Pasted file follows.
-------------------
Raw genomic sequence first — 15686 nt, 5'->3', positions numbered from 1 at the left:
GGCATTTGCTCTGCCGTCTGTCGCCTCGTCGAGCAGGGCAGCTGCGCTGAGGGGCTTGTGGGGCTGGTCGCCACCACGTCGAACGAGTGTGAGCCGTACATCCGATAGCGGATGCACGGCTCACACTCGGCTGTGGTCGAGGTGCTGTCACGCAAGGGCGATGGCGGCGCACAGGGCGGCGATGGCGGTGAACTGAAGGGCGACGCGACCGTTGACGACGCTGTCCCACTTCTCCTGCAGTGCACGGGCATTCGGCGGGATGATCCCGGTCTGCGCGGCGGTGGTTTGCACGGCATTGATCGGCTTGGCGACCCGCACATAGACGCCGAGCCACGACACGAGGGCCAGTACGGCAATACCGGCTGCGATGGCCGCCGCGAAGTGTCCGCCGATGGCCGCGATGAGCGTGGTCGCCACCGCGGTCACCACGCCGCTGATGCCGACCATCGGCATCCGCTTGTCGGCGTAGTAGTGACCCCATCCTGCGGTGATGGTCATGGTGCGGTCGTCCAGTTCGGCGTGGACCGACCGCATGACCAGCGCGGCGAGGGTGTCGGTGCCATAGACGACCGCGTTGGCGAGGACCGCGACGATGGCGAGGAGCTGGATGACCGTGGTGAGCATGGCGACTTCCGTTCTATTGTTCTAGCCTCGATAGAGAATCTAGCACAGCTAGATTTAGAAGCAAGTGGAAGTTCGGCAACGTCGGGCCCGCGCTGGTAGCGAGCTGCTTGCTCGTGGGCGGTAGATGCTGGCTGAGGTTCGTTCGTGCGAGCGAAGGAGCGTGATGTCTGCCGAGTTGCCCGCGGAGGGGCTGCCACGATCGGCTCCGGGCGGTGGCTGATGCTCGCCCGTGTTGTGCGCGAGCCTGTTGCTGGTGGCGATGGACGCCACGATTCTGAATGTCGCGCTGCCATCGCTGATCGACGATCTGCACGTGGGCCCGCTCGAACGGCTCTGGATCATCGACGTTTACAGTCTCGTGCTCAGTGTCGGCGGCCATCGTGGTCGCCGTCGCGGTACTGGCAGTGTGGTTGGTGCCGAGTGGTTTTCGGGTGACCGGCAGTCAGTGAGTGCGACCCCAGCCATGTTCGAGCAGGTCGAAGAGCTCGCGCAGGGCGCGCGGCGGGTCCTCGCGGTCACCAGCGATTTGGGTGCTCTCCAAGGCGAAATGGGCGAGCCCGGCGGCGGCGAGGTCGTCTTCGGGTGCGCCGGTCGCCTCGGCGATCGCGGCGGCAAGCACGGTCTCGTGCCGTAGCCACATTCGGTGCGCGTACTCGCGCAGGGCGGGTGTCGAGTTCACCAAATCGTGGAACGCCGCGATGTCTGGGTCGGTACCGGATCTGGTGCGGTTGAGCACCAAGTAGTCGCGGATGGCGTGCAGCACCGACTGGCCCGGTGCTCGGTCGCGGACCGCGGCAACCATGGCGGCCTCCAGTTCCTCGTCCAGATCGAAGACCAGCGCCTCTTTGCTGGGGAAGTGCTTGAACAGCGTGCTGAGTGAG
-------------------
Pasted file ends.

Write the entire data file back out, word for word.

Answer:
Raw genomic sequence first — 15686 nt, 5'->3', positions numbered from 1 at the left:
GGCATTTGCTCTGCCGTCTGTCGCCTCGTCGAGCAGGGCAGCTGCGCTGAGGGGCTTGTGGGGCTGGTCGCCACCACGTCGAACGAGTGTGAGCCGTACATCCGATAGCGGATGCACGGCTCACACTCGGCTGTGGTCGAGGTGCTGTCACGCAAGGGCGATGGCGGCGCACAGGGCGGCGATGGCGGTGAACTGAAGGGCGACGCGACCGTTGACGACGCTGTCCCACTTCTCCTGCAGTGCACGGGCATTCGGCGGGATGATCCCGGTCTGCGCGGCGGTGGTTTGCACGGCATTGATCGGCTTGGCGACCCGCACATAGACGCCGAGCCACGACACGAGGGCCAGTACGGCAATACCGGCTGCGATGGCCGCCGCGAAGTGTCCGCCGATGGCCGCGATGAGCGTGGTCGCCACCGCGGTCACCACGCCGCTGATGCCGACCATCGGCATCCGCTTGTCGGCGTAGTAGTGACCCCATCCTGCGGTGATGGTCATGGTGCGGTCGTCCAGTTCGGCGTGGACCGACCGCATGACCAGCGCGGCGAGGGTGTCGGTGCCATAGACGACCGCGTTGGCGAGGACCGCGACGATGGCGAGGAGCTGGATGACCGTGGTGAGCATGGCGACTTCCGTTCTATTGTTCTAGCCTCGATAGAGAATCTAGCACAGCTAGATTTAGAAGCAAGTGGAAGTTCGGCAACGTCGGGCCCGCGCTGGTAGCGAGCTGCTTGCTCGTGGGCGGTAGATGCTGGCTGAGGTTCGTTCGTGCGAGCGAAGGAGCGTGATGTCTGCCGAGTTGCCCGCGGAGGGGCTGCCACGATCGGCTCCGGGCGGTGGCTGATGCTCGCCCGTGTTGTGCGCGAGCCTGTTGCTGGTGGCGATGGACGCCACGATTCTGAATGTCGCGCTGCCATCGCTGATCGACGATCTGCACGTGGGCCCGCTCGAACGGCTCTGGATCATCGACGTTTACAGTCTCGTGCTCAGTGTCGGCGGCCATCGTGGTCGCCGTCGCGGTACTGGCAGTGTGGTTGGTGCCGAGTGGTTTTCGGGTGACCGGCAGTCAGTGAGTGCGACCCCAGCCATGTTCGAGCAGGTCGAAGAGCTCGCGCAGGGCGCGCGGCGGGTCCTCGCGGTCACCAGCGATTTGGGTGCTCTCCAAGGCGAAATGGGCGAGCCCGGCGGCGGCGAGGTCGTCTTCGGGTGCGCCGGTCGCCTCGGCGATCGCGGCGGCAAGCACGGTCTCGTGCCGTAGCCACATTCGGTGCGCGTACTCGCGCAGGGCGGGTGTCGAGTTCACCAAATCGTGGAACGCCGCGATGTCTGGGTCGGTACCGGATCTGGTGCGGTTGAGCACCAAGTAGTCGCGGATGGCGTGCAGCACCGACTGGCCCGGTGCTCGGTCGCGGACCGCGGCAACCATGGCGGCCTCCAGTTCCTCGTCCAGATCGAAGACCAGCGCCTCTTTGCTGGGGAAGTGCTTGAACAGCGTGCTGAGTGAG